On one of the early days I walked about four hours through a forest and down a glen until I came to a bothy.
Bothies are buildings open for public use, the public in this case being walkers quite far from civilization. For that reason, an expected level of respect and responsibility generally obtains. They aren’t trashed and covered with graffiti. In many cases, they have a small supply of emergency provisions–a few tins of food, the remains of propane fuel bottle, candles, occasionally even an unfinished bottle of whisky.
They are almost always owned by the “estate” on which they lie, which is to say to owners of vast tracts of land in the Highlands. Estates all have names (often ancient ones) and are the size of townships or counties. The owners are individuals, or families. Rich, of course, and sometimes foreign.
This is Luipmaldrig bothy, as seen from the stream (“burn” over here) I crossed to get to it.
Bothies are usually former farmhouses or tenant cottages. They vary in size and architectural sophistication. This was one of the bigger ones I’d seen.
It was well kept, with a bright and recent paint job.
The front door led to a stairway, and to the right to a door to a room with two wooden storage bins (one assuredly for wood and peat). There was the remains of a cast iron stove in the fireplace.
Finishing a tea break were Jean and Tony Pitchforth, an English couple who’d done the Challenge numerous times. Tony, a retired physician, at 75 was a year younger than the most senior walker. They were an example of the remarkable number of fit and adventurous older people who year after year come out for this event.
We talked a while and shared some gorp before they moved on. I explored the house. Upstairs at the head of the stairs was a mounted deer trophy with a single strand of spiderweb between two prongs of its antlers.
I soon left, too, and headed across a bridge onto the south side off the River Orrin. It turned into the Orrin Reservoir, which was river-like much of its way because there hadn’t been much rain recently. .
There was no path on the south side of the reservoir. I was apprehensive about this when I drew up my route. The estimable Roger Hoyle, who provided this route–he’s the father of a Times of London correspondent, whom I met on a visit to Moscow three years ago–told me that a person’s map-and-compass skills had to be “up to scratch” to take this unmarked route. (Mine are adequate, nothing more).
He had walked it several Challenges ago when it had been raining for three days. The sky was so foggy he couldn’t see the reservoir as he walked. To make matters worse, the streams coming out of the hills from the south–water flows north in this region of Scotland–were “in spate,” which is to say, in flood. As a consequence, Roger and his companion had to walk upstream (and uphill) every time they came to one in order to find a safe place safe to cross. It was a memorably exhausting day, he recalled.
It was a memorably exhausting day for me, too. And I was walking under relatively clear skies with the streams low.
I passed Jean and Tony pitching their tent, briefly considered stopping there, but moved on.
There were things to see along the way. Because the streams were low, what they’d excavated by their flow was visible. Ancient parts of trees, buried in the peat for centuries, appeared like the bleached bones of extinct ruminants.
Walking over heather, grass, and sphagnum moss for hours is exhausting. It’s like walking on ground covered with sprung mattresses. (Not, of course, that I’ve ever done that).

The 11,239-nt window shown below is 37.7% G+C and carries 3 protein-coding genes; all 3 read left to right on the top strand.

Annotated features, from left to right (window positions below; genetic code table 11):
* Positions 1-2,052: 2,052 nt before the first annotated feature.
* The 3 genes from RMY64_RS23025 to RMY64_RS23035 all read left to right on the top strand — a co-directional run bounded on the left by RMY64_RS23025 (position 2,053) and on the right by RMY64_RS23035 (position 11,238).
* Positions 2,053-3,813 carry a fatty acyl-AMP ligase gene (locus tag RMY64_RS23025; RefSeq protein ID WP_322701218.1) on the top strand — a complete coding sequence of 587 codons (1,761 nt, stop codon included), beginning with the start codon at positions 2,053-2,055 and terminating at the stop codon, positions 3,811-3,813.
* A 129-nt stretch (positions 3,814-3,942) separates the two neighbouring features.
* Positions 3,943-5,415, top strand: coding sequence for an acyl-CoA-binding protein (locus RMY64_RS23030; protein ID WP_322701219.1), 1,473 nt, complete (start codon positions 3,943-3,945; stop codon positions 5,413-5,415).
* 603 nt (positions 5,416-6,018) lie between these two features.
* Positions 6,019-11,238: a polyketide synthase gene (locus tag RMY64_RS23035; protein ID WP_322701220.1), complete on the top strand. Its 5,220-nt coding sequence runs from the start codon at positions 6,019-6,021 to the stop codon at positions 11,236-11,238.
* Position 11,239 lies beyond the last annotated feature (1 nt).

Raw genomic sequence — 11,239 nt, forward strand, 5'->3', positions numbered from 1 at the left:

The sun was going down, and I was still going up and down, when I decided I didn’t have to get as far as I’d planned that day. So I looked for a place to stop.
Coming down a steep slope I descried a stream. On the near side we’re a few small terraces of grass. On the far side was nothing but steep heather. I stopped and chose one of the terraces.
This violated one of the rules of Scottish hill-walking, which is that if you camp beside a stream, camp on the far side. That’s so if it rains in the night and the water rises, you’re already on the side you want to be on when you take off the next day.
I, however, had no choice. In fact, I barely had room for the tent. This was the tame equivalent of the cliff-hanging “campsites” that rock climbers sometimes must create.
It was hard to tell which end of the tent was higher than the other. I actually changed my mind and switched in the middle of the night. You can see the interior lines aren’t plumb.
It didn’t rain in the night. I crossed the stream easily. And I walked on.
What’s underfoot is often beautiful. Here’s a picture.
I passed another bothy off the trail and saw from a distance a figure in black outside. I didn’t investigate and walked on. Soon enough, “Butch Cassidy”-like, the person was gaining on me.
I got to a place where the path ended and trackless navigation was necessary, and he caught me.
His name was Anthony Driscoll (pronounced “Antony”), and he was a semi-ultralight serious walker. He works in the quality-assurance department of Bentley Motors’s parts division. Bentley doesn’t make its own parts; it has 800 suppliers, and assembles the cars.
Anthony has a wife and a 12-year-old daughter, and he does the Challenge with their indulgence. He moves fast. Several years ago, he started one three days after everyone else. It never takes him two weeks. On this day, he wanted company. So we conferred on compass bearings and headed off over the heather.
He was a good companion. He even volunteered to take a break at one point. He smoked a small cigar and shared his water, as I had none.
I was heading to a bed-and-breakfast in the town of Beauly. Anthony, harder core, was walking just south of Beauly to a camp spot.
Soon we approached the village. This Highland cow was waiting to welcome us.
Soon we parted ways. But it wasn’t the last I saw of him.